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Given the following classes:

package com.acme;

public class Foo {
  private Bar bar;
  public void setBar(Bar newBar) {
    this.bar = newBar;
  }
}

@AcmeService
public interface Bar {}

and a Spring configuration file of:

<beans>
  <bean id="foo" class="com.acme.Foo">
    <property name="bar" ref="bar" />
  </bean>
</beans>

when Spring's configuration phase runs, is it possible to do the following?

  1. Catch the missing dependency exception (or detect that there is going to be one)
  2. Discover that the missing dependency "bar" of bean "foo" is of type com.acme.Bar
  3. Notice that Bar is an @AcmeService, and so we're going to handle it. Otherwise, the error can be considered fatal
  4. Generate a proxy of type com.acme.Bar
  5. Inject the Bar proxy into Foo, ensuring that method calls on Bar can be advised with Spring AOP just as if I had explicitly created the Bar proxy in the Spring config file and injected the proxy into the Foo bean.

I was initially drawn to BeanPostProcessor and BeanFactoryPostProcessor as a means to implement this, although upon reading the documentation I did not see an obvious way of doing precisely what I want.

In case you're wondering, the underlying use case is that I want to:

  • Replace all Spring context files with my service-layer bean definitions with a single context file that generates proxies of @AcmeService bean interfaces.
  • Advise invocations against those proxies to instead be invoked on interface mocks of the service layer bean proxies. (The kicker is that the mocks are defined at runtime by a remote system and are uploaded to this app for integration testing purposes. For my regular unit tests, I do the more sane thing of simply creating and injecting mocks as needed).

I have all of that working except for the whole "dynamically generate proxies" bit. Currently I have empty implementations of my service interfaces defined in my context file just so they can be injected and advised - but I'd rather not have so many empty interface classes generated and checked in. And lastly, I assume I need to generate these proxies as I do not know how to advise attempted invocations on null dependencies.

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1 Answer

up vote 1 down vote accepted

OK, there's a number of things in here to talk about.

Firstly, I don't think you'll be able to do exactly what you're asking. In particular, if you have <property name="bar" ref="bar"/> and there is no bean definition for bar, the bean initialization will fail, and I don't think you can intercept that easily. You could, of course, write your own subclass of the BeanFactory itself, but that's not something to be taken lightly.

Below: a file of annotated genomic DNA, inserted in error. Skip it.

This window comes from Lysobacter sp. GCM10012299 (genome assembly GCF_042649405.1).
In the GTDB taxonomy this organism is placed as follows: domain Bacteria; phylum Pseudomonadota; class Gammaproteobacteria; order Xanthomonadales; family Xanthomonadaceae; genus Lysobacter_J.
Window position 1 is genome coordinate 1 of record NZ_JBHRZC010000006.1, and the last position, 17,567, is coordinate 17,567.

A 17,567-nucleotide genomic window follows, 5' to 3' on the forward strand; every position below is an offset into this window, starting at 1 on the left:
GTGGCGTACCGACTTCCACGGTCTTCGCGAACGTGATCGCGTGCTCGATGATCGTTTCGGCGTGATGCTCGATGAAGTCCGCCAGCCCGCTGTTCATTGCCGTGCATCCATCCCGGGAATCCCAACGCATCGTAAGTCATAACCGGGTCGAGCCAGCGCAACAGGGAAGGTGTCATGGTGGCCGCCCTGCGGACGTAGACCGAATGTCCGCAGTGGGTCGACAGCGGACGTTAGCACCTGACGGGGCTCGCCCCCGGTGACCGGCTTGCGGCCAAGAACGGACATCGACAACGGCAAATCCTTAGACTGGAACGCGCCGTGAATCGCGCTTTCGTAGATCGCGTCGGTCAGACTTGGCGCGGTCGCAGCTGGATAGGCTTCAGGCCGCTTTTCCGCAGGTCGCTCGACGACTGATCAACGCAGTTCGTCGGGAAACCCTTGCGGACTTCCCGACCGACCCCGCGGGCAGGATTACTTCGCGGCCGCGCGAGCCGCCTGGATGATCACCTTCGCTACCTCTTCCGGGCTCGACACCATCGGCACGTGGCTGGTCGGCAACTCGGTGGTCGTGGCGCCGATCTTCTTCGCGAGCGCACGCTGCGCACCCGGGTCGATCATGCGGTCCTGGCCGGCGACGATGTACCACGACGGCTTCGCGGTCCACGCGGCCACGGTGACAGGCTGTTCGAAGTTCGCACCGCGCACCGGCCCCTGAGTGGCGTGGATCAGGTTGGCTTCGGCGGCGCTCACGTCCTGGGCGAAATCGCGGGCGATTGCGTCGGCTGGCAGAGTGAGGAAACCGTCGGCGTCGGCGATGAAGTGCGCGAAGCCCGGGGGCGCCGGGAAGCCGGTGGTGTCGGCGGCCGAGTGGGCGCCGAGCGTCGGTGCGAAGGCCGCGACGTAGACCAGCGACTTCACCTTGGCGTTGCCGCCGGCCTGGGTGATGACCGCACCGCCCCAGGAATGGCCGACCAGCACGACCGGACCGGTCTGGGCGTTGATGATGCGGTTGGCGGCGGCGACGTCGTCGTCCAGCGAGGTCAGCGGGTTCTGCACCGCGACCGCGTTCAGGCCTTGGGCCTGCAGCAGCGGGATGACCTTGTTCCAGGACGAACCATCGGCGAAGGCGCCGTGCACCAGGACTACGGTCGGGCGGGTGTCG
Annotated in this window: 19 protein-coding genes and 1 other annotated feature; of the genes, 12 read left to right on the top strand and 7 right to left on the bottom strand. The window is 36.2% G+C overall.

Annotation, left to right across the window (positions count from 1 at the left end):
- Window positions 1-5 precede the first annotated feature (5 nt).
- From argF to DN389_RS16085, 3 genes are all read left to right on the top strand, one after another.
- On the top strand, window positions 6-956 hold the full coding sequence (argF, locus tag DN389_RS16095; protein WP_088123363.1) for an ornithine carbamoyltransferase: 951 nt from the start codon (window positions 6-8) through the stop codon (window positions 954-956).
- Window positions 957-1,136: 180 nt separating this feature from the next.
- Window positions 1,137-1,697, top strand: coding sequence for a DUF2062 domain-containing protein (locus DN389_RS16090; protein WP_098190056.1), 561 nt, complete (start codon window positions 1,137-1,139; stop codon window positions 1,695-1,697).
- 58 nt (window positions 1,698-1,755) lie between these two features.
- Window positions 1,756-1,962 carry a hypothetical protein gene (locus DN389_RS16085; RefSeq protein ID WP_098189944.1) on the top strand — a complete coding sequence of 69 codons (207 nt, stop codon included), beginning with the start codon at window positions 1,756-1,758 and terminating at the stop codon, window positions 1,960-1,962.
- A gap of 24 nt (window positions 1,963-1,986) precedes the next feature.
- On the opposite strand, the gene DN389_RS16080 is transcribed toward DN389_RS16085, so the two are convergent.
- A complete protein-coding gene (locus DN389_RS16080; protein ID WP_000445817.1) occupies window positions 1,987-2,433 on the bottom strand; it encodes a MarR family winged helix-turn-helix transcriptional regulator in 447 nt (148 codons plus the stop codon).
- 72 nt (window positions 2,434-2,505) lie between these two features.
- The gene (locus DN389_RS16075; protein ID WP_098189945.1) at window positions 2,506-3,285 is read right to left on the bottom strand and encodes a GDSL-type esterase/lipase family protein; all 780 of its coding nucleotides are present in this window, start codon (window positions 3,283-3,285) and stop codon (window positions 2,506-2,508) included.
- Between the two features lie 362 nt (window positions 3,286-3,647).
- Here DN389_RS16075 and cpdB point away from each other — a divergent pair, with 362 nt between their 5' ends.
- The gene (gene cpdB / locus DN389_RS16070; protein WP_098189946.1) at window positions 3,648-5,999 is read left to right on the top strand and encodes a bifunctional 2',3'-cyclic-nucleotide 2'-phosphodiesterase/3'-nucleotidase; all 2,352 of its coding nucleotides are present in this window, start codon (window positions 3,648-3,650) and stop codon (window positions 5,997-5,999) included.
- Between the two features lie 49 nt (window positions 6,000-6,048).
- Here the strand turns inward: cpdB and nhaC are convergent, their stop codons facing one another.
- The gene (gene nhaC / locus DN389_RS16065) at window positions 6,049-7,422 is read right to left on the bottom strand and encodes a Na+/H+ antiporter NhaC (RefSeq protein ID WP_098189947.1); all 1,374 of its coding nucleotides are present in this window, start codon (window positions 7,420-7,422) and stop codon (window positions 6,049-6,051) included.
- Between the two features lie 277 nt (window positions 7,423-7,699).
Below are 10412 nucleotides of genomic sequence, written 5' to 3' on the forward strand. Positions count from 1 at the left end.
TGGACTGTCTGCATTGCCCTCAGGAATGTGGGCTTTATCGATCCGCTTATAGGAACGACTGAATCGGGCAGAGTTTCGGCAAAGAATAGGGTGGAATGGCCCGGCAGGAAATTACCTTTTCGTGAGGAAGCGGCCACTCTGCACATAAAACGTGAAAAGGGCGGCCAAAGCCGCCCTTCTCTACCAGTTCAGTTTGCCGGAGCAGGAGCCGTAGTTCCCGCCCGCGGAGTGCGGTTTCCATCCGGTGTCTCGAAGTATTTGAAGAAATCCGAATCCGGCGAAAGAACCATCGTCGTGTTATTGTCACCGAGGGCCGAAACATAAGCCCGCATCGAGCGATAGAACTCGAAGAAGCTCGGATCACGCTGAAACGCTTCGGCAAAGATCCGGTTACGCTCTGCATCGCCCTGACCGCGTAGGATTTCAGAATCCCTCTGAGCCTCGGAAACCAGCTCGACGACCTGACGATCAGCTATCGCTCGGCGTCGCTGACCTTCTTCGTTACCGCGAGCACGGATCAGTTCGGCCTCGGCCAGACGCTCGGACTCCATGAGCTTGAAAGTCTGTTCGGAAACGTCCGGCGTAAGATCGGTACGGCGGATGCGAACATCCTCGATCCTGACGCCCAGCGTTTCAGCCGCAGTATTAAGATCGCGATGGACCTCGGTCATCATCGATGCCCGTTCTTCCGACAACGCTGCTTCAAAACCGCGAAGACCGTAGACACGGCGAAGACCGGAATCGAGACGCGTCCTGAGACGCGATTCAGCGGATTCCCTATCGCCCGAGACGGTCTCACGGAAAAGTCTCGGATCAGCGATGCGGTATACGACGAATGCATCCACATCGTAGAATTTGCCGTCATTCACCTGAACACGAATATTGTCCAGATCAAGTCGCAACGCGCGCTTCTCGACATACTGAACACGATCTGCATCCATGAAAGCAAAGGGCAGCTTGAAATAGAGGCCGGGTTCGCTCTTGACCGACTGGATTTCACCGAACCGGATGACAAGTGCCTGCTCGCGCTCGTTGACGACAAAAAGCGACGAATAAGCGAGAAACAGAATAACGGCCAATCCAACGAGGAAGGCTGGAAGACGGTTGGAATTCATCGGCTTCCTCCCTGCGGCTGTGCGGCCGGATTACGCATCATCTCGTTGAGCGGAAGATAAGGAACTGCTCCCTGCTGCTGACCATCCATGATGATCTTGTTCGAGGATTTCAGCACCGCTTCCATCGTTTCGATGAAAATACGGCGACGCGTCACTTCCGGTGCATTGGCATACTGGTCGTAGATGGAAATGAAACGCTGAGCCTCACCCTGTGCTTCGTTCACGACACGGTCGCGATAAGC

The closest existing mechanism to what you're asking for is auto-wiring. Take a look at AutowiredAnnotationBeanPostProcessor. You could use this as a guide for writing your own BeanPostProcessor which looks at every bean as it's instantiated by the container, looking for properties which are of types which in turn have the @AcmeService annotation. When it finds one, it can generate a proxy for that type and inject it.

That brings us on to the proxy generation itself. The place to look for that is ProxyFactory. This allows you to generate objects at runtime that implement any interface or extend any class, whilst attaching advisors/interceptors. These interceptors can do all the work - the proxy doesn't have to have anything "behind" it if you don't want to.

With this approach, you wouldn't need the "hanging" <property name="bar" ref="bar"/> entry in your config - the presence of the property in Foo would be enough to trigger the process.

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Thanks for the help! At first glance, subclassing AutowiredAnnotationBeanPostProcessor and providing a custom implementation of findAutowireCandidates might be close enough to what I need. I will investigate further and accept your answer if it proves fruitful! –  Brian Laframboise Oct 14 '09 at 22:12
1  
Turns out what I wanted really was not possible, but luckily a different approach to my problem prevented the need to do this anyway. –  Brian Laframboise Apr 20 '10 at 22:33
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